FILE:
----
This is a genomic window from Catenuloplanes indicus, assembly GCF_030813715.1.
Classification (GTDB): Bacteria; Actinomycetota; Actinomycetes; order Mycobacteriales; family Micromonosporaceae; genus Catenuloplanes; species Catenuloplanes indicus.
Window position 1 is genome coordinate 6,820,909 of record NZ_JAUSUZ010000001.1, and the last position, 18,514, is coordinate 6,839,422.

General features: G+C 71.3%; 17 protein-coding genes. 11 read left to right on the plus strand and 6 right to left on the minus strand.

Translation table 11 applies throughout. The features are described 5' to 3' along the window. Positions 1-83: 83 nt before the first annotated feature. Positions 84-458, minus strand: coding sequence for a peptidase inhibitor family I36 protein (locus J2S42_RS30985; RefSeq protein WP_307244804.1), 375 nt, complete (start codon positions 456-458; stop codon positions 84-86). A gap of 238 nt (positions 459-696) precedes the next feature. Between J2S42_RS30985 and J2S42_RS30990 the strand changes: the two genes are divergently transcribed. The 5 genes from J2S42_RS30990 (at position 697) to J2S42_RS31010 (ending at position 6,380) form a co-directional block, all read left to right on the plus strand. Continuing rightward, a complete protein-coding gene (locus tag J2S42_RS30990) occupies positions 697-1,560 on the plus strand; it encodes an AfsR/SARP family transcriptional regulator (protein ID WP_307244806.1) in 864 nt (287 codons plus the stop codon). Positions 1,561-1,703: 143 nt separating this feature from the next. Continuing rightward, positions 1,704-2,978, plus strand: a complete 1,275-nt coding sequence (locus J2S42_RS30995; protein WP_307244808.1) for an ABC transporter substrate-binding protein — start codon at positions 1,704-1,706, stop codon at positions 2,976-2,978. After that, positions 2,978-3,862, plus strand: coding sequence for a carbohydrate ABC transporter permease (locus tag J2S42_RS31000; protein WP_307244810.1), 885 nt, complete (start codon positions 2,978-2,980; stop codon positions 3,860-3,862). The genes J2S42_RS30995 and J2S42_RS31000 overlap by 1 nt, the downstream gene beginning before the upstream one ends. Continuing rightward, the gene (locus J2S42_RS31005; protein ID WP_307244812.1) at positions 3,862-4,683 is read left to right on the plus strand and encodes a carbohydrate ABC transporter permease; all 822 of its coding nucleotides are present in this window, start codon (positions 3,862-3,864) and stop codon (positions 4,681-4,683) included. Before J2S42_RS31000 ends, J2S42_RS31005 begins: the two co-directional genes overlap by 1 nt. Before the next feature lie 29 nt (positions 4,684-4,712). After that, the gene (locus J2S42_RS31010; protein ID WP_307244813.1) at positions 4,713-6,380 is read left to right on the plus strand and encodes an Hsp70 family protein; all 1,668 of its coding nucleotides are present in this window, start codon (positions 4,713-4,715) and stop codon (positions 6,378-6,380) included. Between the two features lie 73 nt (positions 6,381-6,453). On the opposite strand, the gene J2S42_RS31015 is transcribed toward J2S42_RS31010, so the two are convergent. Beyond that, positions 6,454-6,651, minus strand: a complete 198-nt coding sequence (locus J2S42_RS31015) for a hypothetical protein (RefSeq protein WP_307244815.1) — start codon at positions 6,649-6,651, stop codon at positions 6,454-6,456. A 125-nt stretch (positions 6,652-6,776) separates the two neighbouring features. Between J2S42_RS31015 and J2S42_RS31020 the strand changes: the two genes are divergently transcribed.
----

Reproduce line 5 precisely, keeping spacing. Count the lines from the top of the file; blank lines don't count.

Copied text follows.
Translation table 11 applies throughout. The features are described 5' to 3' along the window. Positions 1-83: 83 nt before the first annotated feature. Positions 84-458, minus strand: coding sequence for a peptidase inhibitor family I36 protein (locus J2S42_RS30985; RefSeq protein WP_307244804.1), 375 nt, complete (start codon positions 456-458; stop codon positions 84-86). A gap of 238 nt (positions 459-696) precedes the next feature. Between J2S42_RS30985 and J2S42_RS30990 the strand changes: the two genes are divergently transcribed. The 5 genes from J2S42_RS30990 (at position 697) to J2S42_RS31010 (ending at position 6,380) form a co-directional block, all read left to right on the plus strand. Continuing rightward, a complete protein-coding gene (locus tag J2S42_RS30990) occupies positions 697-1,560 on the plus strand; it encodes an AfsR/SARP family transcriptional regulator (protein ID WP_307244806.1) in 864 nt (287 codons plus the stop codon). Positions 1,561-1,703: 143 nt separating this feature from the next. Continuing rightward, positions 1,704-2,978, plus strand: a complete 1,275-nt coding sequence (locus J2S42_RS30995; protein WP_307244808.1) for an ABC transporter substrate-binding protein — start codon at positions 1,704-1,706, stop codon at positions 2,976-2,978. After that, positions 2,978-3,862, plus strand: coding sequence for a carbohydrate ABC transporter permease (locus tag J2S42_RS31000; protein WP_307244810.1), 885 nt, complete (start codon positions 2,978-2,980; stop codon positions 3,860-3,862). The genes J2S42_RS30995 and J2S42_RS31000 overlap by 1 nt, the downstream gene beginning before the upstream one ends. Continuing rightward, the gene (locus J2S42_RS31005; protein ID WP_307244812.1) at positions 3,862-4,683 is read left to right on the plus strand and encodes a carbohydrate ABC transporter permease; all 822 of its coding nucleotides are present in this window, start codon (positions 3,862-3,864) and stop codon (positions 4,681-4,683) included. Before J2S42_RS31000 ends, J2S42_RS31005 begins: the two co-directional genes overlap by 1 nt. Before the next feature lie 29 nt (positions 4,684-4,712). After that, the gene (locus J2S42_RS31010; protein ID WP_307244813.1) at positions 4,713-6,380 is read left to right on the plus strand and encodes an Hsp70 family protein; all 1,668 of its coding nucleotides are present in this window, start codon (positions 4,713-4,715) and stop codon (positions 6,378-6,380) included. Between the two features lie 73 nt (positions 6,381-6,453). On the opposite strand, the gene J2S42_RS31015 is transcribed toward J2S42_RS31010, so the two are convergent. Beyond that, positions 6,454-6,651, minus strand: a complete 198-nt coding sequence (locus J2S42_RS31015) for a hypothetical protein (RefSeq protein WP_307244815.1) — start codon at positions 6,649-6,651, stop codon at positions 6,454-6,456. A 125-nt stretch (positions 6,652-6,776) separates the two neighbouring features. Between J2S42_RS31015 and J2S42_RS31020 the strand changes: the two genes are divergently transcribed.